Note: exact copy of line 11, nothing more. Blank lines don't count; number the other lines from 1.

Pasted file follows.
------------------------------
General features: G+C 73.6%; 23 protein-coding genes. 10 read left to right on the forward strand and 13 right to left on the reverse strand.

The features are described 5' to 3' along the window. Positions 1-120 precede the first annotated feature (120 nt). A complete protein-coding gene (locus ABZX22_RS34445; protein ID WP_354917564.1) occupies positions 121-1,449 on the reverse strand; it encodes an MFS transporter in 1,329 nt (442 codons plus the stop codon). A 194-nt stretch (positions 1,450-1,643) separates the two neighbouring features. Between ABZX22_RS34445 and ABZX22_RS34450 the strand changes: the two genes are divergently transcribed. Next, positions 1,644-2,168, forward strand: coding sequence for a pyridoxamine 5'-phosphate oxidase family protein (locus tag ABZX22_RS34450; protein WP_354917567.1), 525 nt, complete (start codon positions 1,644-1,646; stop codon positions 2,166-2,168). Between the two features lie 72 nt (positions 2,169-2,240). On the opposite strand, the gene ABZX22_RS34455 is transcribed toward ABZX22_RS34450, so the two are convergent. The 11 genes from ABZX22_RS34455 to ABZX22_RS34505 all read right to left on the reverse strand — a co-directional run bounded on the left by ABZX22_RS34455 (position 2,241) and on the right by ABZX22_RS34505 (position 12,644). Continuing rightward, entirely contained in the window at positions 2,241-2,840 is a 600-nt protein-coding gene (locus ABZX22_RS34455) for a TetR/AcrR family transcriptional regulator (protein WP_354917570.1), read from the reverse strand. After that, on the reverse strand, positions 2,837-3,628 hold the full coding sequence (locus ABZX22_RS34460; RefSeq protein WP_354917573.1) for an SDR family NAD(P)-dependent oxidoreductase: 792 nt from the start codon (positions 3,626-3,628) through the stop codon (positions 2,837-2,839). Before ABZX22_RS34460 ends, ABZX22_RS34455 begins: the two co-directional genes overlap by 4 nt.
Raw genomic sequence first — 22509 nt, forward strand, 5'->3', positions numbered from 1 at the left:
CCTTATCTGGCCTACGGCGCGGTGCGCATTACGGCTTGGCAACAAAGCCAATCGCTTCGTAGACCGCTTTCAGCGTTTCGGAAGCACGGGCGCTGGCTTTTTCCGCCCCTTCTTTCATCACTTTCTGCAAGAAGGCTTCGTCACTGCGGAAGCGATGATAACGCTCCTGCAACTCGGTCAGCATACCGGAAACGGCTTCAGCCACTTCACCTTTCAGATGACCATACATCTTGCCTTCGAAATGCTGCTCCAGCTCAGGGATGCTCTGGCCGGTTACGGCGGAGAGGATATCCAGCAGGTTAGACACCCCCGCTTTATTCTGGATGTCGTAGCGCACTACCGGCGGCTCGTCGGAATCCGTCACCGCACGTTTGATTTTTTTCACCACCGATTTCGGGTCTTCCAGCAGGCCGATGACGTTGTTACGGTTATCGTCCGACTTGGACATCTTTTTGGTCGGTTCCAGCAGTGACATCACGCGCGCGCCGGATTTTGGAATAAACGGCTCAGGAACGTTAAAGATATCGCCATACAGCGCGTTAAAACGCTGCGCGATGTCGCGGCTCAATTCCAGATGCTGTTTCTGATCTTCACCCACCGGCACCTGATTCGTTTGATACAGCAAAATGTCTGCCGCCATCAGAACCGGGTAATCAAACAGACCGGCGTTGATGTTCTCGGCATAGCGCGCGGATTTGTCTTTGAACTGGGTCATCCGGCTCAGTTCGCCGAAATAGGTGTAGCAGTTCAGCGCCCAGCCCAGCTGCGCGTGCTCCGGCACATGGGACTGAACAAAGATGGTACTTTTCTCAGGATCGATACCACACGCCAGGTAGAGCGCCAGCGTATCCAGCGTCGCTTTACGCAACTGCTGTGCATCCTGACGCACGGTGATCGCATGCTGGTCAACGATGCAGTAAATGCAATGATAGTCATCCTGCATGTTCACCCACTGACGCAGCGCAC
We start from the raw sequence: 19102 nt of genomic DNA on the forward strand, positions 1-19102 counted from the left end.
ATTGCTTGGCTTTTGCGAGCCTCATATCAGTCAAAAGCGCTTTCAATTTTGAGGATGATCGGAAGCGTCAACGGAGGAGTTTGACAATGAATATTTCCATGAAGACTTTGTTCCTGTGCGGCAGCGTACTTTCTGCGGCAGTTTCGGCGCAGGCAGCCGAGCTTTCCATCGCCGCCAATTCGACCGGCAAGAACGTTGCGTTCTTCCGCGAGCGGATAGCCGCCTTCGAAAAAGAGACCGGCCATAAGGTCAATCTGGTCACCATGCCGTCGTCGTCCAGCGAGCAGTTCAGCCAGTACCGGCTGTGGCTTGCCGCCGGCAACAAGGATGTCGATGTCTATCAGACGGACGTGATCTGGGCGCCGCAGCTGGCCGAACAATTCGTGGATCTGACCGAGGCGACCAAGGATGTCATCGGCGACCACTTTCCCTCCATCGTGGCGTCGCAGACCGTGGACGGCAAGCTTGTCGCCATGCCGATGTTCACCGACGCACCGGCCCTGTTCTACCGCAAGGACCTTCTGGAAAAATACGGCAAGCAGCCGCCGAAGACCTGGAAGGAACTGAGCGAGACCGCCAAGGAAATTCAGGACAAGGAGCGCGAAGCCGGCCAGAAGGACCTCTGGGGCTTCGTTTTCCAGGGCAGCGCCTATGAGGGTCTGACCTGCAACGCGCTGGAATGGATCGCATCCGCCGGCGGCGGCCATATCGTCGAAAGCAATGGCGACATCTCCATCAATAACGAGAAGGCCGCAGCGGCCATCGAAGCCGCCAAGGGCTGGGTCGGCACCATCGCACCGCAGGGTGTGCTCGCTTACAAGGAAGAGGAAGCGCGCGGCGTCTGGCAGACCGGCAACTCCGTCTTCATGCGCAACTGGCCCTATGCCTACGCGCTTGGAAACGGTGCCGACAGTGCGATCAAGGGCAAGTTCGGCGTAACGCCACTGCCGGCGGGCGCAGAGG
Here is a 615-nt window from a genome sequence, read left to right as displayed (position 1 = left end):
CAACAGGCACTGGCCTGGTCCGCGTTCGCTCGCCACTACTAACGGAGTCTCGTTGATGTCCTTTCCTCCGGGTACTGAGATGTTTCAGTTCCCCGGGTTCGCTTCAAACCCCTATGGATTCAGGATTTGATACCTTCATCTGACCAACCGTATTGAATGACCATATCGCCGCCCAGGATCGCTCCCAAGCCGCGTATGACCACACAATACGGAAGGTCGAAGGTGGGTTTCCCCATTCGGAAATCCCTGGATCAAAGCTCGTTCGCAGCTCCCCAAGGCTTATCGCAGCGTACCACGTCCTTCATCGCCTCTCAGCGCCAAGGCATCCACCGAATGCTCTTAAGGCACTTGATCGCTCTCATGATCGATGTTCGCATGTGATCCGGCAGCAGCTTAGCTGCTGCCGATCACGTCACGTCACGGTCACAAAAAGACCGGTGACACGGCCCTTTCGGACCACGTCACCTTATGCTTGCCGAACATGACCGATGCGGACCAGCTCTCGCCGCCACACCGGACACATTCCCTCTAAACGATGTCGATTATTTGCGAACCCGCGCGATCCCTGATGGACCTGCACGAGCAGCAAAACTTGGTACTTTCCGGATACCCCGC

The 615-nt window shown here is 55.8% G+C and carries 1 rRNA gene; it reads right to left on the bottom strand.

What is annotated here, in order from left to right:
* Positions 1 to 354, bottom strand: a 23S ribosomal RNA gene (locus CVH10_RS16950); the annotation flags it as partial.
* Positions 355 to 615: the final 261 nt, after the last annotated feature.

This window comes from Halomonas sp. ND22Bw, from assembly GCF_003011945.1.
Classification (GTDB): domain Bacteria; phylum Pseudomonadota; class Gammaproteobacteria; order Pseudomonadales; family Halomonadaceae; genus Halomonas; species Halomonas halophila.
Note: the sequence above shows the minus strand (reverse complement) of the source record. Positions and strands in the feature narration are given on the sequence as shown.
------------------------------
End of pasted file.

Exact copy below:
* Positions 1 to 354, bottom strand: a 23S ribosomal RNA gene (locus CVH10_RS16950); the annotation flags it as partial.